Eight years ago, at a restaurant in New York the night before speaking at a litigation finance conference, I told Reed Oslan he was probably the first Chief Investment Officer at any law firm in the world. Reed is a successful litigation partner in his own right, but I was referring to his role as the chair of Kirkland & Ellis’s Special Fee Arrangement Committee and particularly the fact that he managed the firm’s burgeoning portfolio of contingent fee co-investments in large commercial litigations.

Fast forward to July 2019. Kirkland put out a press release trumpeting it was “Doubling Down” on “contingent-fee commercial cases.” The release, meant to be a clarion-call to multinational businesses, quoted Reed saying: “mobilizing the Firm’s resources and litigators to try more of these types of plaintiff cases will reinvigorate the Firm’s special fee arrangement program.” He went on to add: “We are perfectly positioned to partner with our clients and share risk on plaintiff cases” given their “20-year history as a market leader on alternative fee arrangements.”

Kirkland, originally a scrappy Chicago firm but now a global law juggernaut that sports “no headquarters location,” is a platform for over two thousand lawyers around the world. At last counting, it continues to occupy the pinnacle position of “world’s largest law firm by gross revenue,” shattering the $4 billion revenue mark for the first time in 2019, according to American Lawyer data.

Chicago, pugnacious, and brash are words that would seem to resonate alongside an announcement of doubling down on contingent-fee work. For the American audience, it probably conjures images of “Just Call Saul,” the popular network spin-off from the much-loved series, “Breaking Bad.” Even the American Lawyer described Kirkland’s announcement as intended “to upend the market—traditionally dominated by smaller, plaintiff-oriented shops.”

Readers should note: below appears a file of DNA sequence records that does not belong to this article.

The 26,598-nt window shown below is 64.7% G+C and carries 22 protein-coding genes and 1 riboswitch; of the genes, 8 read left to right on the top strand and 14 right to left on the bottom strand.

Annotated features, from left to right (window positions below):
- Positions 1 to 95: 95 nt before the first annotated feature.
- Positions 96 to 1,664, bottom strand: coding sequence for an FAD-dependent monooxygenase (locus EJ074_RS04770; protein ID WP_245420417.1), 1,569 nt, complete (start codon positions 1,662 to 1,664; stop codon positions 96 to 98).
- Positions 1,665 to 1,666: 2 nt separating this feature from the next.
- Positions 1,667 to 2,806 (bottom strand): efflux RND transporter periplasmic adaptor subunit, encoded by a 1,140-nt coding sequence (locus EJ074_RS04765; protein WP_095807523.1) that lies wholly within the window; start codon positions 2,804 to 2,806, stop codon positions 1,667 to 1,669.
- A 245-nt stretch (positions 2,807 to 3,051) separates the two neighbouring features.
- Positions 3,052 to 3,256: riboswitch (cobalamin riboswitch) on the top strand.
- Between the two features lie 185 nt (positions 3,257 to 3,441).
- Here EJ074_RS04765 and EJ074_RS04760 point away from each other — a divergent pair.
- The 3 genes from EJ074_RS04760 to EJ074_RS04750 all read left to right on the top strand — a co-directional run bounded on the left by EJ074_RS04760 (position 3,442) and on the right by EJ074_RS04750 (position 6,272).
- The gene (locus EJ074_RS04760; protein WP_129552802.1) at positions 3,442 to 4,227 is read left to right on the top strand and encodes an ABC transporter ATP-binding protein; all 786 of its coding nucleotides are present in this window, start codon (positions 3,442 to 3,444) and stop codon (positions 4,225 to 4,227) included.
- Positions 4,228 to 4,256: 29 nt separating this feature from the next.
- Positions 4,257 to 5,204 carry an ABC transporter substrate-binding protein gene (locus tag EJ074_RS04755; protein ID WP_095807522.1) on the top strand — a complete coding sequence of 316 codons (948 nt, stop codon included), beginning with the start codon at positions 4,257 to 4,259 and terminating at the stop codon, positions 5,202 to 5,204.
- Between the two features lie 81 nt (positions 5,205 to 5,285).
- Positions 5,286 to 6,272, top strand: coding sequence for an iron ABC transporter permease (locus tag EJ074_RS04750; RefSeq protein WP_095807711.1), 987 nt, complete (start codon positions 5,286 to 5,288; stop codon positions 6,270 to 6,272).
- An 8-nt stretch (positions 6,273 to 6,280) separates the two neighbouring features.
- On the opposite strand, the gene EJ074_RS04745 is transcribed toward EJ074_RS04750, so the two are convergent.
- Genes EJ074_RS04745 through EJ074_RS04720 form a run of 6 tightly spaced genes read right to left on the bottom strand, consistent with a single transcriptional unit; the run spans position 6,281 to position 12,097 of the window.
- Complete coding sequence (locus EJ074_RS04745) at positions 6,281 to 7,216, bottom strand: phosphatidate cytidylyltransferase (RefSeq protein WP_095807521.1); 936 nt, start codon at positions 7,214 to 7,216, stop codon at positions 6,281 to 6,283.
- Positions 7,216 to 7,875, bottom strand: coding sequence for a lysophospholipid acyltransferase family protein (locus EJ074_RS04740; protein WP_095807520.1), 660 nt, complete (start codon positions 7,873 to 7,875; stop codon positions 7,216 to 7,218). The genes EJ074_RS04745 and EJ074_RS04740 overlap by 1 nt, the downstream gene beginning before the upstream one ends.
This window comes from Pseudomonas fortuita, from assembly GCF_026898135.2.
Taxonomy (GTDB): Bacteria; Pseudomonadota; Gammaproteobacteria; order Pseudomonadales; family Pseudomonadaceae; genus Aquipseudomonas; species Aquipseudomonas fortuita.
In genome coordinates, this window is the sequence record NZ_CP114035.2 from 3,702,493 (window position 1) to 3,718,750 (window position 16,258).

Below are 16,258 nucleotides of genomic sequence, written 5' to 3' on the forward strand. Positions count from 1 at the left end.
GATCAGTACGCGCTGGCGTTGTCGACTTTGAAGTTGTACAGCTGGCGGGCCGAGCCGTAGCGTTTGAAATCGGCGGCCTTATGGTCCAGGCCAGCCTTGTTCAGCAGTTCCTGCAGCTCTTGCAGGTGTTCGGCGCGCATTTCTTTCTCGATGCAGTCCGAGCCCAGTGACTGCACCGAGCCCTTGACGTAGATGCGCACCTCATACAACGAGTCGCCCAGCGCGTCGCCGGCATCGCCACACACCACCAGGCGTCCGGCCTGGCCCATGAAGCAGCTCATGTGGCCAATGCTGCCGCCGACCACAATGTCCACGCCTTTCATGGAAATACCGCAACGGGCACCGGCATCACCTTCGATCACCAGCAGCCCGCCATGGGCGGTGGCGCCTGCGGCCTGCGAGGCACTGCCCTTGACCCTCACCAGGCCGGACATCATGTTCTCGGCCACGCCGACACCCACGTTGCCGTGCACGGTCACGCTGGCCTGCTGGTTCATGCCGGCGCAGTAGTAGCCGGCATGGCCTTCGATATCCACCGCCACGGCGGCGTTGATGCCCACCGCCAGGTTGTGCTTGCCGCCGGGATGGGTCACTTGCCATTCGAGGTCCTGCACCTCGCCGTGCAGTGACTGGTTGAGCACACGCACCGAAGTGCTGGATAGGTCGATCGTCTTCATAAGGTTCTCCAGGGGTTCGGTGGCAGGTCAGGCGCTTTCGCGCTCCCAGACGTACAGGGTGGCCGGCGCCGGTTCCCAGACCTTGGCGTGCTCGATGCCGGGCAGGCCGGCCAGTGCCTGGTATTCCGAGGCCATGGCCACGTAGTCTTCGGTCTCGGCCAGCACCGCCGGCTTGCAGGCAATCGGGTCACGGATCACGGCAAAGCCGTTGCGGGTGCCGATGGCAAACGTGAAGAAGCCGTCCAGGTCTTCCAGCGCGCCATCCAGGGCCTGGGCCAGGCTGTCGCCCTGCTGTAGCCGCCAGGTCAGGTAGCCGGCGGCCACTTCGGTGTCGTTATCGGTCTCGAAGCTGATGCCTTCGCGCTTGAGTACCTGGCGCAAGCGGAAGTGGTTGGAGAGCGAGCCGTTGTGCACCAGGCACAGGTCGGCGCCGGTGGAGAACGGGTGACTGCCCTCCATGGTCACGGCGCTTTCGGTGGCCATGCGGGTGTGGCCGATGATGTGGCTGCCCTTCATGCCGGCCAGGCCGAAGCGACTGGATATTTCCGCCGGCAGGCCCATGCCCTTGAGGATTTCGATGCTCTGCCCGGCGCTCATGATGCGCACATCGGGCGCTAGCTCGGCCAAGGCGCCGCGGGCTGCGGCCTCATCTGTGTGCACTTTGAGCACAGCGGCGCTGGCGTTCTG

So wrong. Don’t let your mind wander to billboards plastered with “Kirkland” lining Lake Shore Drive. This is Kirkland the Powerhouse. It is advertising for big contingent-fee engagements with big clients, particularly those exceeding $50 million in damages.

Astonishingly, several of Kirkland’s competitors for massive contingent-fee work dismissed the announcement as a boastful marketing ploy. That should tell you something. If anyone, Kirkland wants to take market share in the large-dollar contingent-fee market away from those competitors, the likes of Quinn Emanuel Urquhart & Sullivan, Bartlett Beck (which shares substantial Kirkland DNA) and “Texas upstart” Susman Godfrey, all fellow litigation titans.

What these firms share is a position at the pinnacle of litigation firms on the planet. And they all compete for multi-million-dollar contingent-fee cases. Why?

To begin with, it’s not because they are trolling the bottom looking for claims held by impecunious clients. Nor are they wanting for decent litigation work. Such motives would be inconsistent with Kirkland ramping up its contingent-fee engagements at the same time it surpassed $4 billion in annual revenue, earning astronomical profits per partner. More likely, and consistent with Reed Oslan’s institutionalized role as contingent fee-portfolio Chief Investment Officer, is they see co-investing with clients as a way to generate new, quality business and financially out-perform the competition, particularly those who continue to turn their noses up at “no-win, no-fee” arrangements.

Kirkland’s portfolio returns on contingent-fee investments no doubt eclipse stock market investments even in the best economic times, and the portfolio is a safe, recession-proof asset class in the worst of times. Why not make calibrated, rational investments of firm capital—lawyer time and disbursements—into cases the firm manages? These are assets in which the firm has dominant expertise and that the firm can thoroughly underwrite.  Managing a diversified segment of your own treasury in a portfolio you select, balance and re-balance can systematically increase the average profits generated by the firm, for the benefit of litigators and transactional lawyers alike.

That’s what Kirkland does.

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